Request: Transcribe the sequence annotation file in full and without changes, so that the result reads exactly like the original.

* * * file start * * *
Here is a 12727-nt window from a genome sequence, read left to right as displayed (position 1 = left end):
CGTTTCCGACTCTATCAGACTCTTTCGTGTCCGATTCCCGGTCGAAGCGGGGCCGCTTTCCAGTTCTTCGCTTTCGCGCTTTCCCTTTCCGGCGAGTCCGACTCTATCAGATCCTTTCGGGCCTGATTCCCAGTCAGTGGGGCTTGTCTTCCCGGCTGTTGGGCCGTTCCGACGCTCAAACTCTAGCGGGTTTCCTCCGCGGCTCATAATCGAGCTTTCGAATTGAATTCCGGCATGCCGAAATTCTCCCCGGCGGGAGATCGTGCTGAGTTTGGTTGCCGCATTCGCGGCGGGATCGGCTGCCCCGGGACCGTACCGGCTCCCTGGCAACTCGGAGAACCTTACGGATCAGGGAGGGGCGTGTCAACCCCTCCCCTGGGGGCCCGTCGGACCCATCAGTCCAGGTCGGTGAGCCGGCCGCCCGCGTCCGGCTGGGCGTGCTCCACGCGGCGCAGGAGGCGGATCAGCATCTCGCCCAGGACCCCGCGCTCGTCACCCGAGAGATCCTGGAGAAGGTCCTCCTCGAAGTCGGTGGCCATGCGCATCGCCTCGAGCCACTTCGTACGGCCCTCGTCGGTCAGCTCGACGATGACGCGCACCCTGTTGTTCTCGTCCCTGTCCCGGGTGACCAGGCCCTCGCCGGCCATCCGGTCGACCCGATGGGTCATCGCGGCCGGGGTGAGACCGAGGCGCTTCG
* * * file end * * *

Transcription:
Here is a 12727-nt window from a genome sequence, read left to right as displayed (position 1 = left end):
CGTTTCCGACTCTATCAGACTCTTTCGTGTCCGATTCCCGGTCGAAGCGGGGCCGCTTTCCAGTTCTTCGCTTTCGCGCTTTCCCTTTCCGGCGAGTCCGACTCTATCAGATCCTTTCGGGCCTGATTCCCAGTCAGTGGGGCTTGTCTTCCCGGCTGTTGGGCCGTTCCGACGCTCAAACTCTAGCGGGTTTCCTCCGCGGCTCATAATCGAGCTTTCGAATTGAATTCCGGCATGCCGAAATTCTCCCCGGCGGGAGATCGTGCTGAGTTTGGTTGCCGCATTCGCGGCGGGATCGGCTGCCCCGGGACCGTACCGGCTCCCTGGCAACTCGGAGAACCTTACGGATCAGGGAGGGGCGTGTCAACCCCTCCCCTGGGGGCCCGTCGGACCCATCAGTCCAGGTCGGTGAGCCGGCCGCCCGCGTCCGGCTGGGCGTGCTCCACGCGGCGCAGGAGGCGGATCAGCATCTCGCCCAGGACCCCGCGCTCGTCACCCGAGAGATCCTGGAGAAGGTCCTCCTCGAAGTCGGTGGCCATGCGCATCGCCTCGAGCCACTTCGTACGGCCCTCGTCGGTCAGCTCGACGATGACGCGCACCCTGTTGTTCTCGTCCCTGTCCCGGGTGACCAGGCCCTCGCCGGCCATCCGGTCGACCCGATGGGTCATCGCGGCCGGGGTGAGACCGAGGCGCTTCG